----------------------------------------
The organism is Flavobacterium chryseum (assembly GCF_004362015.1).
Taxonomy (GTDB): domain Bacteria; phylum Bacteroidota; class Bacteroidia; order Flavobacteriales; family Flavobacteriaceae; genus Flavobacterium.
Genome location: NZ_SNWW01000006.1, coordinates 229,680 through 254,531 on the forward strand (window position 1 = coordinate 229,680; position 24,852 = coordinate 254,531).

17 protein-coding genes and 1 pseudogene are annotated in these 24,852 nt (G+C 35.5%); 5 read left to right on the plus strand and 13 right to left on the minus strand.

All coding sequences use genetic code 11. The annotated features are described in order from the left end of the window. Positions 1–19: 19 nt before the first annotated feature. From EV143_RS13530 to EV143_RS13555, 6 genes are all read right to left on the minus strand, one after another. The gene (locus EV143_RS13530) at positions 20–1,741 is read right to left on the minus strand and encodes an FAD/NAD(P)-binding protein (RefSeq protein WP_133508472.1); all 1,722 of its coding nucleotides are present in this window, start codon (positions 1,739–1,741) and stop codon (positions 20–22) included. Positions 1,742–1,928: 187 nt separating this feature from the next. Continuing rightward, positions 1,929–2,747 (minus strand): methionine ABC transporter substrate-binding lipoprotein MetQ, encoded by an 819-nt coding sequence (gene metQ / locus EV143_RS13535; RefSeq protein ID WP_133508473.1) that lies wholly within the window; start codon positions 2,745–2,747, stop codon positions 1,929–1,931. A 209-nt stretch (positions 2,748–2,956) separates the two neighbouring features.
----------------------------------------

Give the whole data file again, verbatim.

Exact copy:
The organism is Flavobacterium chryseum (assembly GCF_004362015.1).
Taxonomy (GTDB): domain Bacteria; phylum Bacteroidota; class Bacteroidia; order Flavobacteriales; family Flavobacteriaceae; genus Flavobacterium.
Genome location: NZ_SNWW01000006.1, coordinates 229,680 through 254,531 on the forward strand (window position 1 = coordinate 229,680; position 24,852 = coordinate 254,531).

17 protein-coding genes and 1 pseudogene are annotated in these 24,852 nt (G+C 35.5%); 5 read left to right on the plus strand and 13 right to left on the minus strand.

All coding sequences use genetic code 11. The annotated features are described in order from the left end of the window. Positions 1–19: 19 nt before the first annotated feature. From EV143_RS13530 to EV143_RS13555, 6 genes are all read right to left on the minus strand, one after another. The gene (locus EV143_RS13530) at positions 20–1,741 is read right to left on the minus strand and encodes an FAD/NAD(P)-binding protein (RefSeq protein WP_133508472.1); all 1,722 of its coding nucleotides are present in this window, start codon (positions 1,739–1,741) and stop codon (positions 20–22) included. Positions 1,742–1,928: 187 nt separating this feature from the next. Continuing rightward, positions 1,929–2,747 (minus strand): methionine ABC transporter substrate-binding lipoprotein MetQ, encoded by an 819-nt coding sequence (gene metQ / locus EV143_RS13535; RefSeq protein ID WP_133508473.1) that lies wholly within the window; start codon positions 2,745–2,747, stop codon positions 1,929–1,931. A 209-nt stretch (positions 2,748–2,956) separates the two neighbouring features.